• I don’t bother writing the ideas down. The good ones will stick around, and those that don’t stay in my brain … well, with that multi volume Epic Fantasy Monster, three Roman historical fiction novels in various stages of progress and those persistant ideas about Alchemypunk with sentinent dinosaurs and that Neolithic / Bronze Age plotbunny, I got enough to keep me occupied the next dozen years. 🙂

        After all, I don’t make a living off it, nor do I inted to, so there’s no pressure to publish on a regular basis.

        January 23, 2020
  2. Draven #

    My muse just pulled the cigar out of her mouth and said “Who are you calling disorganized you *BLEEP*! Why I Oughta *BLEEP BLEEP* you in the *BLEEP BLEEP BLEEP BLEEP*!”

    Yes, she has anger issues.

    January 17, 2020
  3. Reziac #

    “…every time I get to a scene I don’t want to write, but really need to)”

    If you don’t want to write it, why would we want to read it? I think there’s a correlation there…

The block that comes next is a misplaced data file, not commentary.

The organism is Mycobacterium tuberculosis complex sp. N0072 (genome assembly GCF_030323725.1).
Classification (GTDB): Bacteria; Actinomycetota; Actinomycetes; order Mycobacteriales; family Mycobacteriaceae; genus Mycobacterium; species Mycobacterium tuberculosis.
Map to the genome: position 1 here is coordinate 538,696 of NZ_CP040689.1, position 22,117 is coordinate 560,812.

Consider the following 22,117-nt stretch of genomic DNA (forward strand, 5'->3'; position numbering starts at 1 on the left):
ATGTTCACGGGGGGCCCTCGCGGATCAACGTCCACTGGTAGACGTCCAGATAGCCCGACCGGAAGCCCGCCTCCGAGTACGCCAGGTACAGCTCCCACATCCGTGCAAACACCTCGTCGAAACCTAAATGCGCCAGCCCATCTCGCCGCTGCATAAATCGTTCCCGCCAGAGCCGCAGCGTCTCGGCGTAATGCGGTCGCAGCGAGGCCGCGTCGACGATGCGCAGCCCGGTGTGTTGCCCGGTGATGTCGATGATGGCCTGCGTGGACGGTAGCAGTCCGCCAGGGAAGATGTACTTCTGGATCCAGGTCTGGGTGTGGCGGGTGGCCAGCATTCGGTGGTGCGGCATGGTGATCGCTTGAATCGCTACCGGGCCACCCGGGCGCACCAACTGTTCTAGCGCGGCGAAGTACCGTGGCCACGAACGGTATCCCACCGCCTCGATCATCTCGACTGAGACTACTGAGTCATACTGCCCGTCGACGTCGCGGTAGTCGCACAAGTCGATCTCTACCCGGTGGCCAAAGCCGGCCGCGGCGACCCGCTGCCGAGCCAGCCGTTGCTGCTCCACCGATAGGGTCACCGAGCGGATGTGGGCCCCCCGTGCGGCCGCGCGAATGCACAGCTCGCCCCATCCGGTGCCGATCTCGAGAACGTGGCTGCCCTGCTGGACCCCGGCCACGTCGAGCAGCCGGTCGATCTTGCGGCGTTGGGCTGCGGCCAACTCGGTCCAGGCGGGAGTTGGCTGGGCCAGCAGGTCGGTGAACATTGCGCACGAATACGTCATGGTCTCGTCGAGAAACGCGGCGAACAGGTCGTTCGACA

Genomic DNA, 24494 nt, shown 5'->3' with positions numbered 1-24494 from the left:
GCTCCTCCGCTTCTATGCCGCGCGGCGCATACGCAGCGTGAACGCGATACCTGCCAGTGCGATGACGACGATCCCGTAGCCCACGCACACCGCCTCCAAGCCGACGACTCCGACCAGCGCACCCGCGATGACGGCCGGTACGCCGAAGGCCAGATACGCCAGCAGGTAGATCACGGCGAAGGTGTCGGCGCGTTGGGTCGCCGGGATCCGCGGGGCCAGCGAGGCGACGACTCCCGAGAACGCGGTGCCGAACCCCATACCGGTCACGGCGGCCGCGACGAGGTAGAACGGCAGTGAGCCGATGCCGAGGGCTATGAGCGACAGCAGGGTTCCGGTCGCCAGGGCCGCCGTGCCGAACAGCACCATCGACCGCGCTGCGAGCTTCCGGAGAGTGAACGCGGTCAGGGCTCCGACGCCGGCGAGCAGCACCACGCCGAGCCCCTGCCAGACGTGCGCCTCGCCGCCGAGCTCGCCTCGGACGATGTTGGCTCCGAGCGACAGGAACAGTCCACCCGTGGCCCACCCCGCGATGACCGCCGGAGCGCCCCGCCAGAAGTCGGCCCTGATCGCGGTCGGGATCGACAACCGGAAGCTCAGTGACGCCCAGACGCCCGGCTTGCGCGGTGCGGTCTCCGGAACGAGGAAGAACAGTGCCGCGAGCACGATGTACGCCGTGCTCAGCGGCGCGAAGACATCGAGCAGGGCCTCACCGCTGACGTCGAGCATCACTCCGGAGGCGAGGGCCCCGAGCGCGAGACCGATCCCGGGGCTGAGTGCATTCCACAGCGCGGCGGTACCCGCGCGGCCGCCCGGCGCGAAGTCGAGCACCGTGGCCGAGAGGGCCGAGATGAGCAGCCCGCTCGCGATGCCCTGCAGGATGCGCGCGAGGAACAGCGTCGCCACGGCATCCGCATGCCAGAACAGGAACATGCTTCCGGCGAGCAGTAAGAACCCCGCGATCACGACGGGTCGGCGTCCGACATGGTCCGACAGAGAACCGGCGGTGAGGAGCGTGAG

As to ideas, I put ALL of ’em in the obviously-named “!ideas.txt” with the leading bang mark to make it sort to the top of the list. (Tho this trick does not work consistently on linux, and probably not on mac either.)

    January 17, 2020
  4. — All writers please chime in for how you deal with “The Scene that Won’t.” —

    “The Scene That Won’t” is of a piece with “The Event That Must” and “The Character(s) That Wouldn’t.” They must be charged with the quintessential ingredient that makes fiction worth reading: emotion.

    I had a scene to write that terrified me. Seriously: I was so convinced that I’d botch it that I took several weeks to get to it. It was required because without it I could not motivate the characters involved to undertake the novel’s climactic confrontation. I could write that scene — indeed, I already had — but this earlier one in story time had me paralyzed.

    The novel was being narrated in third person multiple. I had to find reasons to compel them to collide violently. I could contrive for one of them, the novel’s protagonist Christine, to be blindsided, but animating the other one, a biker named Rusty, was a problem. He had no substantial reason for confronting her.